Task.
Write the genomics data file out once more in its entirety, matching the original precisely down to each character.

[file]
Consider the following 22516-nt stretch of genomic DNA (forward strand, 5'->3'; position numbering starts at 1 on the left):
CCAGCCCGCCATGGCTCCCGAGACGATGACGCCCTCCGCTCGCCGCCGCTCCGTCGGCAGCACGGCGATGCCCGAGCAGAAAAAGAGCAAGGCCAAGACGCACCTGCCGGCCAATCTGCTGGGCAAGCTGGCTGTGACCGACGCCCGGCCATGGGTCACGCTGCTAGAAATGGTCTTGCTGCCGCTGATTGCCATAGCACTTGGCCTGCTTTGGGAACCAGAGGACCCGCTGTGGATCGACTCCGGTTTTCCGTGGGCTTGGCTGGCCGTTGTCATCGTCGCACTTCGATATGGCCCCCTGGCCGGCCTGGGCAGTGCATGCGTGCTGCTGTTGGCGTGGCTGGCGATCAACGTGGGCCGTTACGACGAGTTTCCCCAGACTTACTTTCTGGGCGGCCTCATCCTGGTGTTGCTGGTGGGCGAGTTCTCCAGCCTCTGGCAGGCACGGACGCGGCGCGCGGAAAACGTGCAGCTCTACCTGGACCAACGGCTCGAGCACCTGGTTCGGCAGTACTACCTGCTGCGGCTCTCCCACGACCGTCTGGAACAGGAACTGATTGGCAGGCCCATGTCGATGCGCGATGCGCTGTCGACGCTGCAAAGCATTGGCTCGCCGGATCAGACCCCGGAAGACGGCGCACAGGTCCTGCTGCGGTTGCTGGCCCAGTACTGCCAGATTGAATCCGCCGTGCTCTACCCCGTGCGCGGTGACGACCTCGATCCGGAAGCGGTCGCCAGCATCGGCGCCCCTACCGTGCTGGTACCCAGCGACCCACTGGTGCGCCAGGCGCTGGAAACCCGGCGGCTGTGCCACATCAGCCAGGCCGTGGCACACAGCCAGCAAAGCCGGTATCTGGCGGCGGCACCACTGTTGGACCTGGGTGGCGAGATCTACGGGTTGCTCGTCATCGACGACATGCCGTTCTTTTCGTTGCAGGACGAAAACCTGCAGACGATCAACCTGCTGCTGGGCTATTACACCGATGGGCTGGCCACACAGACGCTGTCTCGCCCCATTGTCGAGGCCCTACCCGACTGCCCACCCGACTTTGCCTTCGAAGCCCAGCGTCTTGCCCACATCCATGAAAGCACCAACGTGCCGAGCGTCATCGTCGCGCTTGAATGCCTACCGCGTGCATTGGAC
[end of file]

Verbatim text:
Consider the following 22516-nt stretch of genomic DNA (forward strand, 5'->3'; position numbering starts at 1 on the left):
CCAGCCCGCCATGGCTCCCGAGACGATGACGCCCTCCGCTCGCCGCCGCTCCGTCGGCAGCACGGCGATGCCCGAGCAGAAAAAGAGCAAGGCCAAGACGCACCTGCCGGCCAATCTGCTGGGCAAGCTGGCTGTGACCGACGCCCGGCCATGGGTCACGCTGCTAGAAATGGTCTTGCTGCCGCTGATTGCCATAGCACTTGGCCTGCTTTGGGAACCAGAGGACCCGCTGTGGATCGACTCCGGTTTTCCGTGGGCTTGGCTGGCCGTTGTCATCGTCGCACTTCGATATGGCCCCCTGGCCGGCCTGGGCAGTGCATGCGTGCTGCTGTTGGCGTGGCTGGCGATCAACGTGGGCCGTTACGACGAGTTTCCCCAGACTTACTTTCTGGGCGGCCTCATCCTGGTGTTGCTGGTGGGCGAGTTCTCCAGCCTCTGGCAGGCACGGACGCGGCGCGCGGAAAACGTGCAGCTCTACCTGGACCAACGGCTCGAGCACCTGGTTCGGCAGTACTACCTGCTGCGGCTCTCCCACGACCGTCTGGAACAGGAACTGATTGGCAGGCCCATGTCGATGCGCGATGCGCTGTCGACGCTGCAAAGCATTGGCTCGCCGGATCAGACCCCGGAAGACGGCGCACAGGTCCTGCTGCGGTTGCTGGCCCAGTACTGCCAGATTGAATCCGCCGTGCTCTACCCCGTGCGCGGTGACGACCTCGATCCGGAAGCGGTCGCCAGCATCGGCGCCCCTACCGTGCTGGTACCCAGCGACCCACTGGTGCGCCAGGCGCTGGAAACCCGGCGGCTGTGCCACATCAGCCAGGCCGTGGCACACAGCCAGCAAAGCCGGTATCTGGCGGCGGCACCACTGTTGGACCTGGGTGGCGAGATCTACGGGTTGCTCGTCATCGACGACATGCCGTTCTTTTCGTTGCAGGACGAAAACCTGCAGACGATCAACCTGCTGCTGGGCTATTACACCGATGGGCTGGCCACACAGACGCTGTCTCGCCCCATTGTCGAGGCCCTACCCGACTGCCCACCCGACTTTGCCTTCGAAGCCCAGCGTCTTGCCCACATCCATGAAAGCACCAACGTGCCGAGCGTCATCGTCGCGCTTGAATGCCTACCGCGTGCATTGGAC